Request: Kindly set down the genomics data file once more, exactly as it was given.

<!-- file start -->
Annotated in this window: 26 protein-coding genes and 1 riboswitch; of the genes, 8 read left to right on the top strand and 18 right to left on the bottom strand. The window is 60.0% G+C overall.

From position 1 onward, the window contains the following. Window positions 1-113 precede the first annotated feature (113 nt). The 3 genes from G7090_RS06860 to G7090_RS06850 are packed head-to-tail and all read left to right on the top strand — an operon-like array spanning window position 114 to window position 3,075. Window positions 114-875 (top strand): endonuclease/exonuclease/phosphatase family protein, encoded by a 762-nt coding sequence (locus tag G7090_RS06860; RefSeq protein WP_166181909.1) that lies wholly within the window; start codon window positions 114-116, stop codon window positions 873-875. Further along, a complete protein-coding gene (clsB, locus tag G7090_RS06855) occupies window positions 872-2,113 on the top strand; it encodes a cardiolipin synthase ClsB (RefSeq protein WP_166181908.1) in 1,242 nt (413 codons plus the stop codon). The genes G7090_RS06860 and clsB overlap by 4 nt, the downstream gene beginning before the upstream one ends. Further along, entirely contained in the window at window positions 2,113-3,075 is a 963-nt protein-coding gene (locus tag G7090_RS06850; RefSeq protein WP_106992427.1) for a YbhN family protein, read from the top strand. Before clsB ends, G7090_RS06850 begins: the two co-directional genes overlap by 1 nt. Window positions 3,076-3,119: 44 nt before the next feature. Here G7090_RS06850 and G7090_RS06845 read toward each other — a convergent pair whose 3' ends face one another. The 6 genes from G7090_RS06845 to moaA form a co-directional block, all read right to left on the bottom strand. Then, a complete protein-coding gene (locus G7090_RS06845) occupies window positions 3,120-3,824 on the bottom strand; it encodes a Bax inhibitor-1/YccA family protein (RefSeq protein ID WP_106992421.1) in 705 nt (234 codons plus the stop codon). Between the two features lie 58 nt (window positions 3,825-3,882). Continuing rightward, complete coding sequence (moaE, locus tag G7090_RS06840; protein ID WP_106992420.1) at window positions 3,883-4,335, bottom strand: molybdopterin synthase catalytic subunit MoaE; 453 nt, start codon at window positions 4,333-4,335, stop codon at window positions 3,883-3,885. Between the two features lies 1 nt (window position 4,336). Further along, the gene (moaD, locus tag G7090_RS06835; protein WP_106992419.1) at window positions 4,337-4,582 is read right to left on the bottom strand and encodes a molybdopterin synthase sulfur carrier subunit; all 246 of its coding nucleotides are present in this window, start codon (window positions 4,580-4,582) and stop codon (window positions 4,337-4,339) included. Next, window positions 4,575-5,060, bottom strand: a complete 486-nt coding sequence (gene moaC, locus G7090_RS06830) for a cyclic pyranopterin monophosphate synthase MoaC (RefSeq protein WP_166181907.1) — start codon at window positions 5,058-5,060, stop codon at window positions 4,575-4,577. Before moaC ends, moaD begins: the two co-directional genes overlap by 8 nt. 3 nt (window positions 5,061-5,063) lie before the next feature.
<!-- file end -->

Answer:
Annotated in this window: 26 protein-coding genes and 1 riboswitch; of the genes, 8 read left to right on the top strand and 18 right to left on the bottom strand. The window is 60.0% G+C overall.

From position 1 onward, the window contains the following. Window positions 1-113 precede the first annotated feature (113 nt). The 3 genes from G7090_RS06860 to G7090_RS06850 are packed head-to-tail and all read left to right on the top strand — an operon-like array spanning window position 114 to window position 3,075. Window positions 114-875 (top strand): endonuclease/exonuclease/phosphatase family protein, encoded by a 762-nt coding sequence (locus tag G7090_RS06860; RefSeq protein WP_166181909.1) that lies wholly within the window; start codon window positions 114-116, stop codon window positions 873-875. Further along, a complete protein-coding gene (clsB, locus tag G7090_RS06855) occupies window positions 872-2,113 on the top strand; it encodes a cardiolipin synthase ClsB (RefSeq protein WP_166181908.1) in 1,242 nt (413 codons plus the stop codon). The genes G7090_RS06860 and clsB overlap by 4 nt, the downstream gene beginning before the upstream one ends. Further along, entirely contained in the window at window positions 2,113-3,075 is a 963-nt protein-coding gene (locus tag G7090_RS06850; RefSeq protein WP_106992427.1) for a YbhN family protein, read from the top strand. Before clsB ends, G7090_RS06850 begins: the two co-directional genes overlap by 1 nt. Window positions 3,076-3,119: 44 nt before the next feature. Here G7090_RS06850 and G7090_RS06845 read toward each other — a convergent pair whose 3' ends face one another. The 6 genes from G7090_RS06845 to moaA form a co-directional block, all read right to left on the bottom strand. Then, a complete protein-coding gene (locus G7090_RS06845) occupies window positions 3,120-3,824 on the bottom strand; it encodes a Bax inhibitor-1/YccA family protein (RefSeq protein ID WP_106992421.1) in 705 nt (234 codons plus the stop codon). Between the two features lie 58 nt (window positions 3,825-3,882). Continuing rightward, complete coding sequence (moaE, locus tag G7090_RS06840; protein ID WP_106992420.1) at window positions 3,883-4,335, bottom strand: molybdopterin synthase catalytic subunit MoaE; 453 nt, start codon at window positions 4,333-4,335, stop codon at window positions 3,883-3,885. Between the two features lies 1 nt (window position 4,336). Further along, the gene (moaD, locus tag G7090_RS06835; protein WP_106992419.1) at window positions 4,337-4,582 is read right to left on the bottom strand and encodes a molybdopterin synthase sulfur carrier subunit; all 246 of its coding nucleotides are present in this window, start codon (window positions 4,580-4,582) and stop codon (window positions 4,337-4,339) included. Next, window positions 4,575-5,060, bottom strand: a complete 486-nt coding sequence (gene moaC, locus G7090_RS06830) for a cyclic pyranopterin monophosphate synthase MoaC (RefSeq protein WP_166181907.1) — start codon at window positions 5,058-5,060, stop codon at window positions 4,575-4,577. Before moaC ends, moaD begins: the two co-directional genes overlap by 8 nt. 3 nt (window positions 5,061-5,063) lie before the next feature.